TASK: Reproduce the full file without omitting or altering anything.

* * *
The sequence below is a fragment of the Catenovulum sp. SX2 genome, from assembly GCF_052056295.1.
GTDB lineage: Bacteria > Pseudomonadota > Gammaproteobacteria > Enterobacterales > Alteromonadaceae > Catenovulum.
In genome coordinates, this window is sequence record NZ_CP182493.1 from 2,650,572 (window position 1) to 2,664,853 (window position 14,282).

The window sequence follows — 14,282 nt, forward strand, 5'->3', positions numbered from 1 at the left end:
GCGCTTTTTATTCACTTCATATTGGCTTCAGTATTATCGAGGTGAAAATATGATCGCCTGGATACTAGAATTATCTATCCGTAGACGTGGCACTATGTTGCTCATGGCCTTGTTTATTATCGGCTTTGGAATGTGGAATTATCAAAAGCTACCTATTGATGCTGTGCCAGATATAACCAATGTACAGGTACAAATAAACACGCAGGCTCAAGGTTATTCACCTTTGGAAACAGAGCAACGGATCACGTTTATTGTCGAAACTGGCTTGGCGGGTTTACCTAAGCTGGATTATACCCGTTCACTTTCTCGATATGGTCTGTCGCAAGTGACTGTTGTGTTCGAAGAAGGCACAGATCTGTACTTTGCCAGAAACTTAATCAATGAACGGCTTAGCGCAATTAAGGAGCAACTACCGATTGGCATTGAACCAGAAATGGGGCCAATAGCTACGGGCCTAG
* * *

The sequence below is a fragment of the Catenovulum sp. SX2 genome, from assembly GCF_052056295.1.
GTDB lineage: Bacteria > Pseudomonadota > Gammaproteobacteria > Enterobacterales > Alteromonadaceae > Catenovulum.
In genome coordinates, this window is sequence record NZ_CP182493.1 from 2,650,572 (window position 1) to 2,664,853 (window position 14,282).

The window sequence follows — 14,282 nt, forward strand, 5'->3', positions numbered from 1 at the left end:
GCGCTTTTTATTCACTTCATATTGGCTTCAGTATTATCGAGGTGAAAATATGATCGCCTGGATACTAGAATTATCTATCCGTAGACGTGGCACTATGTTGCTCATGGCCTTGTTTATTATCGGCTTTGGAATGTGGAATTATCAAAAGCTACCTATTGATGCTGTGCCAGATATAACCAATGTACAGGTACAAATAAACACGCAGGCTCAAGGTTATTCACCTTTGGAAACAGAGCAACGGATCACGTTTATTGTCGAAACTGGCTTGGCGGGTTTACCTAAGCTGGATTATACCCGTTCACTTTCTCGATATGGTCTGTCGCAAGTGACTGTTGTGTTCGAAGAAGGCACAGATCTGTACTTTGCCAGAAACTTAATCAATGAACGGCTTAGCGCAATTAAGGAGCAACTACCGATTGGCATTGAACCAGAAATGGGGCCAATAGCTACGGGCCTAG